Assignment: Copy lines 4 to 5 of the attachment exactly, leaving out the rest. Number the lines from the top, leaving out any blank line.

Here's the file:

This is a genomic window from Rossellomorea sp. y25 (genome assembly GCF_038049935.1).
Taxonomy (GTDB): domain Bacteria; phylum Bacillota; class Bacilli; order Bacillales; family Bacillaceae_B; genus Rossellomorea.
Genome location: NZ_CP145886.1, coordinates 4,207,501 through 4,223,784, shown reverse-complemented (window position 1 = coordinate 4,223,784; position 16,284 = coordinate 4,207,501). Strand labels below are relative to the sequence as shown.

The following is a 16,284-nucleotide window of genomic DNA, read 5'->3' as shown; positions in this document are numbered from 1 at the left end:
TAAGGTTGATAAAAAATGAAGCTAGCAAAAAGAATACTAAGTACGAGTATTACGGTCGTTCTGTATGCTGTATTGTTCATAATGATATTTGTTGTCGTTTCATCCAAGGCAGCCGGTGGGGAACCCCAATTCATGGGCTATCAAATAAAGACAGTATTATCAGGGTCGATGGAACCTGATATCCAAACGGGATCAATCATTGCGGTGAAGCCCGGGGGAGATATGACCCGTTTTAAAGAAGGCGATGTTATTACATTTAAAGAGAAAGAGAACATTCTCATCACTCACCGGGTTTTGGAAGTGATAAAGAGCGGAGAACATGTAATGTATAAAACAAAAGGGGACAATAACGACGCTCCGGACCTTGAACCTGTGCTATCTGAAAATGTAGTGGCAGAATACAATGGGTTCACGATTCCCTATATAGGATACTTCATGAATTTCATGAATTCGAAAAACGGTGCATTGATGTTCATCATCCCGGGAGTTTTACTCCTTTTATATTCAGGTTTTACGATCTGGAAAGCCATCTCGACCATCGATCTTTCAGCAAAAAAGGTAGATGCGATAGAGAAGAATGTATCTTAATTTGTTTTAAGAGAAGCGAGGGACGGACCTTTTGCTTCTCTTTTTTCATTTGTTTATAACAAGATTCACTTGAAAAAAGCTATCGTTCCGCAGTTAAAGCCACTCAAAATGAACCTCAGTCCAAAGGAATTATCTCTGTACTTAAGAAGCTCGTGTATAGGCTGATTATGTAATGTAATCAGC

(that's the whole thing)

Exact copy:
The following is a 16,284-nucleotide window of genomic DNA, read 5'->3' as shown; positions in this document are numbered from 1 at the left end:
TAAGGTTGATAAAAAATGAAGCTAGCAAAAAGAATACTAAGTACGAGTATTACGGTCGTTCTGTATGCTGTATTGTTCATAATGATATTTGTTGTCGTTTCATCCAAGGCAGCCGGTGGGGAACCCCAATTCATGGGCTATCAAATAAAGACAGTATTATCAGGGTCGATGGAACCTGATATCCAAACGGGATCAATCATTGCGGTGAAGCCCGGGGGAGATATGACCCGTTTTAAAGAAGGCGATGTTATTACATTTAAAGAGAAAGAGAACATTCTCATCACTCACCGGGTTTTGGAAGTGATAAAGAGCGGAGAACATGTAATGTATAAAACAAAAGGGGACAATAACGACGCTCCGGACCTTGAACCTGTGCTATCTGAAAATGTAGTGGCAGAATACAATGGGTTCACGATTCCCTATATAGGATACTTCATGAATTTCATGAATTCGAAAAACGGTGCATTGATGTTCATCATCCCGGGAGTTTTACTCCTTTTATATTCAGGTTTTACGATCTGGAAAGCCATCTCGACCATCGATCTTTCAGCAAAAAAGGTAGATGCGATAGAGAAGAATGTATCTTAATTTGTTTTAAGAGAAGCGAGGGACGGACCTTTTGCTTCTCTTTTTTCATTTGTTTATAACAAGATTCACTTGAAAAAAGCTATCGTTCCGCAGTTAAAGCCACTCAAAATGAACCTCAGTCCAAAGGAATTATCTCTGTACTTAAGAAGCTCGTGTATAGGCTGATTATGTAATGTAATCAGC